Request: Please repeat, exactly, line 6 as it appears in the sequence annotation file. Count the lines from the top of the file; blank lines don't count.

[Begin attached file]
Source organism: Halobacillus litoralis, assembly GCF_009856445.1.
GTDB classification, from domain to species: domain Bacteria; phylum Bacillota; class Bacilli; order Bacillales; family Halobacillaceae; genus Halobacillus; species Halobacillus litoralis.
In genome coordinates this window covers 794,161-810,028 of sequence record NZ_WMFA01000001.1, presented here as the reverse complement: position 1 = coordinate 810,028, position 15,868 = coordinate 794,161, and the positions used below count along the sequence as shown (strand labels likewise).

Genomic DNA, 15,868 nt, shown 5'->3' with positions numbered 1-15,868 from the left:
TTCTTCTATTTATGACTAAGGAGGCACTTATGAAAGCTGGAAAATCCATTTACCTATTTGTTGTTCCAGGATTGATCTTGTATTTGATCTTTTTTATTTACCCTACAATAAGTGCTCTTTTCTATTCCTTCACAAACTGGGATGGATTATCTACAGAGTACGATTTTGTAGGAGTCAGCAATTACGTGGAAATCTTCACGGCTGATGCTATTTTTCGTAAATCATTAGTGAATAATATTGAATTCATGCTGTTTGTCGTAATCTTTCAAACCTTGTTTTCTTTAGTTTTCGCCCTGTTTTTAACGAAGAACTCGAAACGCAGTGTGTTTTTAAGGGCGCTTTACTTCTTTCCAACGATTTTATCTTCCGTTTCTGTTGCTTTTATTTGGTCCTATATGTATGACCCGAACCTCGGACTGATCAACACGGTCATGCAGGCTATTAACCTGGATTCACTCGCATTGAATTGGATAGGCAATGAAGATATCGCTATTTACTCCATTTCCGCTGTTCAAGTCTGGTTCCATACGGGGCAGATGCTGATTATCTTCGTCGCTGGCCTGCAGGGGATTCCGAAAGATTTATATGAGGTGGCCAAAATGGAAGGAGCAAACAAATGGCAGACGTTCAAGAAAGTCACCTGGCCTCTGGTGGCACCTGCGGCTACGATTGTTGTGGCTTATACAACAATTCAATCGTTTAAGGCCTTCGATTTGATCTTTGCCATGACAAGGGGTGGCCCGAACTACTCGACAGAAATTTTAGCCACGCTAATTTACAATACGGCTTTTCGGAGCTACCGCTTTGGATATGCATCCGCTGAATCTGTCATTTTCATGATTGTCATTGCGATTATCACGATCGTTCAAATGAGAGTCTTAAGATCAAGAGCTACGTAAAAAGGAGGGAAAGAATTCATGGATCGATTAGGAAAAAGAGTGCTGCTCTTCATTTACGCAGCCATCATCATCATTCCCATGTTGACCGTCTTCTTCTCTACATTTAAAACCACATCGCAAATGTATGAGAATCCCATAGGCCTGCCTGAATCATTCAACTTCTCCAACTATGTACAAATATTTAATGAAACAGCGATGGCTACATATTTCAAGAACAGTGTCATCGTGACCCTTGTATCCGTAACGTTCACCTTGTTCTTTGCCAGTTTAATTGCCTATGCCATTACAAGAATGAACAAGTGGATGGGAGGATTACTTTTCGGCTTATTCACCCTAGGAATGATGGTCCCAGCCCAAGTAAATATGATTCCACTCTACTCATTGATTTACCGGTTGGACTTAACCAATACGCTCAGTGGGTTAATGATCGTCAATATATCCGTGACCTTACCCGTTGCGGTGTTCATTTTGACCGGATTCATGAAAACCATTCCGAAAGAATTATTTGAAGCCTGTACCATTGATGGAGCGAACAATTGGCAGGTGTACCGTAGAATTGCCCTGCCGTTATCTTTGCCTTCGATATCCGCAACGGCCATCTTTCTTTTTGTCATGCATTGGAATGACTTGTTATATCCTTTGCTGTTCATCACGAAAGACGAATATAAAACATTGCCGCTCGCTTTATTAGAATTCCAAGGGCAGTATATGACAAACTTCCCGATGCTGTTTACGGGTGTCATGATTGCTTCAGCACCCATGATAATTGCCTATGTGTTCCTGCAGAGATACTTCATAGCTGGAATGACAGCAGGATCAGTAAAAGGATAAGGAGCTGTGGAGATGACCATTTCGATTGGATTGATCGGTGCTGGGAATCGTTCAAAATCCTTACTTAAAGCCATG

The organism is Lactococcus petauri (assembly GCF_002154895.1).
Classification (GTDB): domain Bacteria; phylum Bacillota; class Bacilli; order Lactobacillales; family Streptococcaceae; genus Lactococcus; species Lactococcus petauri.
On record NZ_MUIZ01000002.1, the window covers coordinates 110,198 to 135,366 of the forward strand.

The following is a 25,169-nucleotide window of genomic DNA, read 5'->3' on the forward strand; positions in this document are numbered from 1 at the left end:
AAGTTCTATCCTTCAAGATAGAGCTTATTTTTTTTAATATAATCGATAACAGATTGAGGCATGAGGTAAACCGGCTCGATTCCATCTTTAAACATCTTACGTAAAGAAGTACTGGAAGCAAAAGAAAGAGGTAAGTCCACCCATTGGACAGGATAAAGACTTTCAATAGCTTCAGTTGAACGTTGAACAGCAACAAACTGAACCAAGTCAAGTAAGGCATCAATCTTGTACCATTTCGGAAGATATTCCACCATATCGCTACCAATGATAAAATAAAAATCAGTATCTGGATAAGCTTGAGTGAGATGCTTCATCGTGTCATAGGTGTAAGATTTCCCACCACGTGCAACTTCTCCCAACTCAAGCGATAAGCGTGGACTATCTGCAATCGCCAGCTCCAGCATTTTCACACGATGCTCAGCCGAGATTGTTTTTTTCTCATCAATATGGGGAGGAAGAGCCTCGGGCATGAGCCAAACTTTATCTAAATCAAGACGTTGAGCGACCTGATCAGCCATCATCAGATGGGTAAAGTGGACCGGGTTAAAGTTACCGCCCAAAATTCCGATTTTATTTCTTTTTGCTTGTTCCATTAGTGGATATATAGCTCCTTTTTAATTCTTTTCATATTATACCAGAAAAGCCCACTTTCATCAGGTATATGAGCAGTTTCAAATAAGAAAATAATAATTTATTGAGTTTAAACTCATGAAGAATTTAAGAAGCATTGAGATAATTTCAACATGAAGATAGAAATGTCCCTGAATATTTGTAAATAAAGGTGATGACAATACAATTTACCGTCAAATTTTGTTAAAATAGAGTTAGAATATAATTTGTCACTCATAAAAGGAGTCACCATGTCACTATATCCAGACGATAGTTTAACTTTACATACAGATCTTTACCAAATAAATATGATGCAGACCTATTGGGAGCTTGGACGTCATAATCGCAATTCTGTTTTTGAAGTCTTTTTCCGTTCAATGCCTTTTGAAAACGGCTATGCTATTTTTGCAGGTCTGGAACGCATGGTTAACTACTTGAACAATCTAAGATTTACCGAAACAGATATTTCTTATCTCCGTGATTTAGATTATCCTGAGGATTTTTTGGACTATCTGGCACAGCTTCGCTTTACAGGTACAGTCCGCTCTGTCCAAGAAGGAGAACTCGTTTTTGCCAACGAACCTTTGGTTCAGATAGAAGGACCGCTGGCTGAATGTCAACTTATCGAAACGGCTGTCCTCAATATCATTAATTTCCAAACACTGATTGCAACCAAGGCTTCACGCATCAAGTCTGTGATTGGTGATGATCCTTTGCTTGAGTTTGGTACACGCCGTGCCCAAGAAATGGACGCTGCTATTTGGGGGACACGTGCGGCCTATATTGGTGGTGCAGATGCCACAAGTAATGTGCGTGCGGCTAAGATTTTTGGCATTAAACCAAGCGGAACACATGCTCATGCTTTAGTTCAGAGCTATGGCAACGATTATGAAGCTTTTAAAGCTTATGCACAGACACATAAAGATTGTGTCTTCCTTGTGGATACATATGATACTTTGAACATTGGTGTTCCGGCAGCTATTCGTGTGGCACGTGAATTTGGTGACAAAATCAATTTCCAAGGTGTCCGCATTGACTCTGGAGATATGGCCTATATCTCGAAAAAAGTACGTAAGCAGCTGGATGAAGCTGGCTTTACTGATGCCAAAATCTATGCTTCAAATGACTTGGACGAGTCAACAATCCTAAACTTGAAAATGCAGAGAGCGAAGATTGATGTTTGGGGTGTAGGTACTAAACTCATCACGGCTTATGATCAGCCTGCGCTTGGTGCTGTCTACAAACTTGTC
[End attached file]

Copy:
The organism is Lactococcus petauri (assembly GCF_002154895.1).